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Thanks for the replies.

The garden will get afternoon sun. The maple and the ornamental grass will get most to the first sun. If I stand on the 10 by 15 foot patio the maple and grass are South-east. to my right is open 15 foot facing south southwest. This is where I want to put a wall of containers (they sell this in the Target store) to create a more shady private patio area. I want to use at least two 3 tier shelves for containers to partly enclose the patio. To my left is the house and to my back is the deck. I am looking at posts and checking the images like Heurchera. I am retired so I can water everything every day.

These forums are great. I found a great article on potting and repotting needs of maples and Al's general theory of water control in containers. I love to learn these details.

This will be a small space when I add a water feature, two chairs a foot rest and maybe one of those chiminy Chimera? to extend my season for sitting out. The bees make me and my wife nervous.

On reflection, I have never been stung by a bee that I didn't step on so I am softening on this topic. If you slow when you make them nervous - buzzy they just settle down and go back to bee business. We may be confusing them with yellow jackets and wasps. There number will not be affected by the preence of flowers. I guess I can not resist some Canna that I like. I will try for a smaller variery.

We used to have a lot of impatiens and boginias so they will fit for the border and some containers. I also want to try several coleus. They are so colorful.

Thanks for the reminder about pampus grass. I had it by the pond where I used to live and had a lot of room. I will try to find another fountain grass that will grow to four or five foot that I can get cozier with.

I want bigger ground cover for a border 18 inches wide so this can be Hostas. The Lamium looks good for this too.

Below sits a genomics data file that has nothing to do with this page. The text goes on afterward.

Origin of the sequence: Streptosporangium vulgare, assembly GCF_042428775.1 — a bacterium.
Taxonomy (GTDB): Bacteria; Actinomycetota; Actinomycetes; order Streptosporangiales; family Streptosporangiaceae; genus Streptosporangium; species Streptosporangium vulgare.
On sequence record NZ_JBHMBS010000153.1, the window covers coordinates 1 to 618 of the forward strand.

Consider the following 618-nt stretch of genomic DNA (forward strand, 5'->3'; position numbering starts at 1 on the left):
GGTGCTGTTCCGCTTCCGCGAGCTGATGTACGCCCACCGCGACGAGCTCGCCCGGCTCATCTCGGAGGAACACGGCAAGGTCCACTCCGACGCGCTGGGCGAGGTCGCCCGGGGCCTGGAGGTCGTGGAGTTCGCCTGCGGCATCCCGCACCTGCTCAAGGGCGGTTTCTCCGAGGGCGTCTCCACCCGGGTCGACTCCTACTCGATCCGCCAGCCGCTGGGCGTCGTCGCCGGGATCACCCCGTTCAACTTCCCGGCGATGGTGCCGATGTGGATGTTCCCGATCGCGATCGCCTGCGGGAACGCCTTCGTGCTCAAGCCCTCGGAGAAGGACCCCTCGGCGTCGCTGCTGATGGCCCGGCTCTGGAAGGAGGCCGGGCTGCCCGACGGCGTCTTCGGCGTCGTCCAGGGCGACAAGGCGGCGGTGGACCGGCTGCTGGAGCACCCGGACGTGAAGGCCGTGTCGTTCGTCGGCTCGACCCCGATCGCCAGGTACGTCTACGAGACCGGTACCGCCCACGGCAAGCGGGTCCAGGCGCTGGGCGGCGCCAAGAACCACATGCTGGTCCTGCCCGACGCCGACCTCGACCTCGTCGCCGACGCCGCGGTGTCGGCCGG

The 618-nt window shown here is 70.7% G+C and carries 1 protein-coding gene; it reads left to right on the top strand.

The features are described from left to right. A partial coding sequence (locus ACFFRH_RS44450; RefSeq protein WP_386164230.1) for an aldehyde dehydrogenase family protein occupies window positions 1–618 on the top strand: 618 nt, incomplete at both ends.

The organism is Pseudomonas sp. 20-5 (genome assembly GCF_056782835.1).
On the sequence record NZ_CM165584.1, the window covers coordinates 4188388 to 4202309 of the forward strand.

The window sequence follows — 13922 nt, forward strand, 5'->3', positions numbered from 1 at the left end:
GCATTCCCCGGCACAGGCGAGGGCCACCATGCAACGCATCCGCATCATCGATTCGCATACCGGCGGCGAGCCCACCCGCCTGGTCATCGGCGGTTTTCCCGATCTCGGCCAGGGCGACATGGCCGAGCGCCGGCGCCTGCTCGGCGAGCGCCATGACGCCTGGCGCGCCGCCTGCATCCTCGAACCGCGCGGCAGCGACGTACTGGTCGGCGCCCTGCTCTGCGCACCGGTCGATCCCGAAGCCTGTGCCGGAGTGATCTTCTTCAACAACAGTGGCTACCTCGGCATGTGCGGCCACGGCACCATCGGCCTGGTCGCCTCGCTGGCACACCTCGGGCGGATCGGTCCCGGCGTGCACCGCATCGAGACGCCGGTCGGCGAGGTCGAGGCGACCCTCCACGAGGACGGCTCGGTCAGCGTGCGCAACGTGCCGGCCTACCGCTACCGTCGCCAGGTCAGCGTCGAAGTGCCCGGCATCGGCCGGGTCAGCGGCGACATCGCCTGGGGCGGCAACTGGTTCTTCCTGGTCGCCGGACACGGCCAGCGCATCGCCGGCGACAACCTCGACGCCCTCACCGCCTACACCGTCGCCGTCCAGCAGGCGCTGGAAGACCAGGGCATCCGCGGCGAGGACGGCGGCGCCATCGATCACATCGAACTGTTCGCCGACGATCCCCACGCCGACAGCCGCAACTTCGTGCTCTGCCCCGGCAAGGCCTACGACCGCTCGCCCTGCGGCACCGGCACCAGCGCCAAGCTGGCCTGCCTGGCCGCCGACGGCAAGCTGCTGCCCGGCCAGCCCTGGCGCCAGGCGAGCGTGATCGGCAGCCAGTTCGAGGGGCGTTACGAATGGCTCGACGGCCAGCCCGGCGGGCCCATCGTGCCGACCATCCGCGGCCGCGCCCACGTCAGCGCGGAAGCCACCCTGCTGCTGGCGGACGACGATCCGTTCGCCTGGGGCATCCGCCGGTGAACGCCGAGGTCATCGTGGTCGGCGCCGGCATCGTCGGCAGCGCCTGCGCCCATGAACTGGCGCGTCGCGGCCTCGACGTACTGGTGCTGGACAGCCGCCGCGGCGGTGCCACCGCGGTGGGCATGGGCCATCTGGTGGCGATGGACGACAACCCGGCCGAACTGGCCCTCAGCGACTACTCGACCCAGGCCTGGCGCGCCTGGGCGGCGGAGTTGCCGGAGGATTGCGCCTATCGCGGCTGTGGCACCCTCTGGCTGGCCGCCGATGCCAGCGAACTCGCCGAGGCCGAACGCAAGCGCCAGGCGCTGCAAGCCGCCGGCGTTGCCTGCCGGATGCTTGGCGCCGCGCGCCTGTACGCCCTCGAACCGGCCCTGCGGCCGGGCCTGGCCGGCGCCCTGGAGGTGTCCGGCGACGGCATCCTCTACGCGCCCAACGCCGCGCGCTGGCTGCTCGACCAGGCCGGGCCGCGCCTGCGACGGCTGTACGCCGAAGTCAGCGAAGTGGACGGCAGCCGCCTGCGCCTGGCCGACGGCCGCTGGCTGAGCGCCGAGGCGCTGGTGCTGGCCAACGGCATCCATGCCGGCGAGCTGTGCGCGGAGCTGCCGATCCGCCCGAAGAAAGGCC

I am finding plant search engines.

Thanks to all of you this forum is great.

Jim S in NJ

    Bookmark   March 17, 2006 at 8:22PM
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janetr(Ottawa USDA 4a)

Jim, here is a great source for checking up on various perennials. I am assuming that for the plant shelves, annuals would be a better idea, and cascading ones would be really great. I also get the impression that they'd get a lot of sun so you'd probably want to think of the kind of things that often sell in hanging baskets, verbenas, petunias, and so on.

As for bees, I also have never been stung by one that I hadn't stepped on, and my garden is usually humming with them. Even though wasps are more aggressive, I've never been stung by them either, but we've had to have nests removed on more than one occasion. Which is a long way of saying, I really don't think there's anything to worry about. If you leave them alone, they'll return the favour. I can watch them working over my anise hyssop for hours.

Good luck with your project and post pictures if you can!

Here is a link that might be useful: Perennial database

    Bookmark   March 18, 2006 at 3:37PM
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jweaver28(z7 VA)

If you have any relatives or friends who are allergic, I strongly advise against pampas grass. The pollen can be something else. Also, its self seeding abilities make it a plant non grata in many states (it might even be illegal now in CA). Last spring I removed pampas grass planted by a previous owner. Quite a task--ended up using leather gloves, a machete, a sawsall and mattock--and several days' labor for a 2x2 foot base clump (more like 4x4 with leaves). I didn't want to use toxics like roundup and contaminate the soil for the next year plus, so the daylilies and rudbeckia planted in its place are doing fine. All in all, removal is easier than bamboo, which isn't saying much. Pampas grass is really quite pretty from a distance, but the leaves are razor sharp. Plus, to look its best, the old leaves and plumes need to be cut nearly to the ground every spring, which is time-consuming (and allergy aggravating).

    Bookmark   March 18, 2006 at 10:25PM